20111031

Astronomy quiz question: star cluster with white dwarfs

Astronomy 210 Quiz 5, fall semester 2011
Cuesta College, San Luis Obispo, CA

A star cluster containing white dwarfs would also have:
(A) medium-mass main sequence stars.
(B) massive protostars.
(C) red dwarfs.
(D) supergiants.

Correct answer: (C).

White dwarfs are the end-stage of medium-mass stars, so medium-mass main sequence stars cannot be in the same star cluster as white dwarfs. Supergiants are the end-stages of the massive stars; while massive protostars are the start of massive stars, and as they evolve much more quickly than medium-mass stars, they cannot be in the same star cluster as white dwarfs. Red dwarfs are the main sequence stage of low-mass stars, and as they evolved much slower from protostar to main sequence stars, they are the most plausible of the given choices to be found in the same star cluster as white dwarfs.

Section 70158
Exam code: quiz05SpRn
(A) : 15 students
(B) : 5 students
(C) : 6 students
(D) : 6 students
(No response: 1 student)

Success level: 25% (including partial credit for multiple-choice)
Discrimination index (Aubrecht & Aubrecht, 1983): 0.33

Section 70160
Exam code: quiz05nUc7
(A) : 9 students
(B) : 3 students
(C) : 11 students
(D) : 4 students

Success level: 45% (including partial credit for multiple-choice)
Discrimination index (Aubrecht & Aubrecht, 1983): 0.46

20111030

Astronomy quiz question: giant energy source

Astronomy 210 Quiz 5, fall semester 2011
Cuesta College, San Luis Obispo, CA

The energy source in the core of a giant is:
(A) hydrogen fusion.
(B) gravitational contraction.
(C) fusion of elements heavier than hydrogen.
(D) radioactive decay.
(E) (Does not produce energy.)

Correct answer: (C).

A giant is a medium-mass star that has converted all of the hydrogen in its core to helium at the end of its main sequence lifetime. After a brief intermediate stage where energy is produced by hydrogen fusion in a shell surrounding its core, energy is then produced in the core by the fusion of helium into carbon.

Section 70158
Exam code: quiz05SpRn
(A) : 18 students
(B) : 0 students
(C) : 13 students
(D) : 0 students
(E) : 2 students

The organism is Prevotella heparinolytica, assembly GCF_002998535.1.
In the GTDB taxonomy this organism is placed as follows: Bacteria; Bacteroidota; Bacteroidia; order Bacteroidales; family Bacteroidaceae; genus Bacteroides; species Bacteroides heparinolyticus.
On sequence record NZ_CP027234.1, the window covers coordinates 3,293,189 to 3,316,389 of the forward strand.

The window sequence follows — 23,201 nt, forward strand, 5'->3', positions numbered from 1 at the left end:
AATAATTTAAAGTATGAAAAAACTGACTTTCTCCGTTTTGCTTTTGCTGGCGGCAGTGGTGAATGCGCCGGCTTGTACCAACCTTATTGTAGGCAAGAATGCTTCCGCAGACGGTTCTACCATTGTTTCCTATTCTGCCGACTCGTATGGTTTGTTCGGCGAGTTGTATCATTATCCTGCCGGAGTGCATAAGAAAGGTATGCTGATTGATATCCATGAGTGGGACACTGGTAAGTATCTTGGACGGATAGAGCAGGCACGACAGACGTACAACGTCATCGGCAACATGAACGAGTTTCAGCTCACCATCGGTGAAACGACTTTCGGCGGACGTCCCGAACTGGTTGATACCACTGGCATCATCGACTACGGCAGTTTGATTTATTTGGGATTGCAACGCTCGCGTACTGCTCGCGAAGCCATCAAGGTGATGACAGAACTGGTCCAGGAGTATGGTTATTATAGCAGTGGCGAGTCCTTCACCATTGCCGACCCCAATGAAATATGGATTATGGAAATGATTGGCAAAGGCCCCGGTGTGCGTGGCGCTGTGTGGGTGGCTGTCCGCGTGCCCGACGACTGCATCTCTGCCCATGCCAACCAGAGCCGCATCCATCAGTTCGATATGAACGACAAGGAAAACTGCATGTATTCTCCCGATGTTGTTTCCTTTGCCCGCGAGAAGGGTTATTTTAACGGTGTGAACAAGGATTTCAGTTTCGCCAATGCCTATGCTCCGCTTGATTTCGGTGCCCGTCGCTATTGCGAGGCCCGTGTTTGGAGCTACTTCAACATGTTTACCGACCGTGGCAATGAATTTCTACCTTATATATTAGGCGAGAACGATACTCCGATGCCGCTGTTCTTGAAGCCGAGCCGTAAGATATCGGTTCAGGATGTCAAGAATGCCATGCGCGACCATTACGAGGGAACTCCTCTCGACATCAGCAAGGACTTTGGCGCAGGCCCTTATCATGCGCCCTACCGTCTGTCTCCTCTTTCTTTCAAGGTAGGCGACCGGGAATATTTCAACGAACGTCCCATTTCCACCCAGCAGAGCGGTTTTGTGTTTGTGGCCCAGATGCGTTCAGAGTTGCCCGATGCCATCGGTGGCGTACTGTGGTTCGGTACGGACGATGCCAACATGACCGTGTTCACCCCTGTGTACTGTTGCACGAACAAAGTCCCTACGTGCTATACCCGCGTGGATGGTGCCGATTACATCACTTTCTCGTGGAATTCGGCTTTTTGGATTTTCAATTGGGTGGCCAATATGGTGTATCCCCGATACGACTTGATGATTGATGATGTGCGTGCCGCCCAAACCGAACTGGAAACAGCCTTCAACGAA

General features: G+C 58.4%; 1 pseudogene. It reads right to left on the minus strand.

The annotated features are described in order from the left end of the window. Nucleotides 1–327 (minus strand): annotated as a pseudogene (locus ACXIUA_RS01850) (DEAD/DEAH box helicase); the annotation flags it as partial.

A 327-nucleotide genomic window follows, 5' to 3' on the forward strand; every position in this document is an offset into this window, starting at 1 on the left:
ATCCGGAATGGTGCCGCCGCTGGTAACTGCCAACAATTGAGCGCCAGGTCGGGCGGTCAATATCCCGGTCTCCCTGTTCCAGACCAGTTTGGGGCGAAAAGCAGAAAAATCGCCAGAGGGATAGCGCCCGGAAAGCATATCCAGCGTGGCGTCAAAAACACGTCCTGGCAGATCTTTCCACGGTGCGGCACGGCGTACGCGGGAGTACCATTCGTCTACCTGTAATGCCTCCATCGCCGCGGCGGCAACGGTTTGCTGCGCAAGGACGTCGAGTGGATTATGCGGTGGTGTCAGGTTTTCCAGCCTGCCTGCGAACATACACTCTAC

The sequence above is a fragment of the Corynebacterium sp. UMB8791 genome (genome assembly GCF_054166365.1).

Success level: 45% (including partial credit for multiple-choice)
Discrimination index (Aubrecht & Aubrecht, 1983): 0.22

20111029

Astronomy quiz archive: stellar evolution

Astronomy 210 Quiz 5, fall semester 2011
Cuesta College, San Luis Obispo, CA

Section 70158, version 1
Exam code: quiz05SpRn

Section 70158
Quiz 5 results (max score = 40):
0- 8.0 :
8.5-16.0 : ********** [low = 9.5]
16.5-24.0 : ******** [mean = 21.3 +/- 7.5]
24.5-32.0 : ************
32.5-40.0 : *** [high = 33.0]

20111028

Astronomy quiz question: red dwarf energy source

Astronomy 210 Quiz 5, fall semester 2011
Cuesta College, San Luis Obispo, CA

The energy source in the core of a red dwarf is:
(A) hydrogen fusion.
(B) gravitational contraction.
(C) fusion of elements heavier than hydrogen.
(D) radioactive decay.
(E) (Does not produce energy.)

Correct answer: (A).

A red dwarf is a low-mass main sequence star, which produces energy from fusing hydrogen into helium during its (extremely long) main sequence lifetime.

Section 70160
Exam code: quiz05nUc7
(A) : 15 students
(B) : 1 student
(C) : 3 students
(D) : 3 students
(E) : 5 students

Success level: 61% (including partial credit for multiple-choice)
Discrimination index (Aubrecht & Aubrecht, 1983): 0.73

Astronomy quiz archive: stellar evolution

Astronomy 210 Quiz 5, fall semester 2011
Cuesta College, San Luis Obispo, CA

Section 70160, version 1
Exam code: quiz05nUc7

Section 70160
Quiz 5 results (max score = 40):
0- 8.0 : ** [low = 7.0]
8.5-16.0 : **
16.5-24.0 : *****
24.5-32.0 : ********* [mean = 26.9 +/- 9.2]
32.5-40.0 : ********* [high = 40.0]

20111027

Online reading assignment question: Milky Way tags

Astronomy 210 Reading Assignment 9, fall semester 2011
Cuesta College, San Luis Obispo, CA

111027-milkywaywordle
http://www.flickr.com/photos/waiferx/6287121530/
Originally uploaded by Waifer X

Wordle.net tag cloud for "Milky Way," generated by responses from Astronomy 210 students at Cuesta College, San Luis Obispo, CA (http://www.wordle.net/show/wrdl/4312349/Untitled).

Students have a weekly online reading assignment (hosted by SurveyMonkey.com), where they answer questions based on reading their textbook, material covered in previous lectures, opinion questions, and/or asking (anonymous) questions or making (anonymous) comments. Full credit is given for completing the online reading assignment before next week's lecture, regardless if whether their answers are correct/incorrect. Selected results/questions/comments are addressed by the instructor at the start of the following lecture.

Write down five words that describe or are associated with the "Milky Way." Keep word phrases together with no spaces between them (e.g., "forexample, likethis, nospaces"). (Graded for completion.)

[Responses have been edited to consolidate related common subjects.]

Student responses
Sections 70158, 70160
galaxy spiral allaroundus halo nuclearbulge
diskcomponent, spiralarms, halo, nuclearbulge, darkmatter.
greatstarsystem, Cepheids, propermotions, halo, disk
spiralgalaxy, candybar, 9byold, SagittariusA, Sun
milkyroad, foggy, diameter100000ly, 13.2byold, spiral
clusters, stars, Sun, spiralgalaxy, oursunislocatedonthesideofit.
notquitesurehowtoanswerthis
spiralgalaxy, candybar, 9byold, SagittariusA, nuclearbulge
spiralgalaxy, diameter100000ly, spiralarms, oldastheuniverse, 200billionstars
nightskyglowingbandstars
dust, supernova, hydrogen, helium, iron.
halo metals clusters stars galaxy
milky vast habitated beautiful home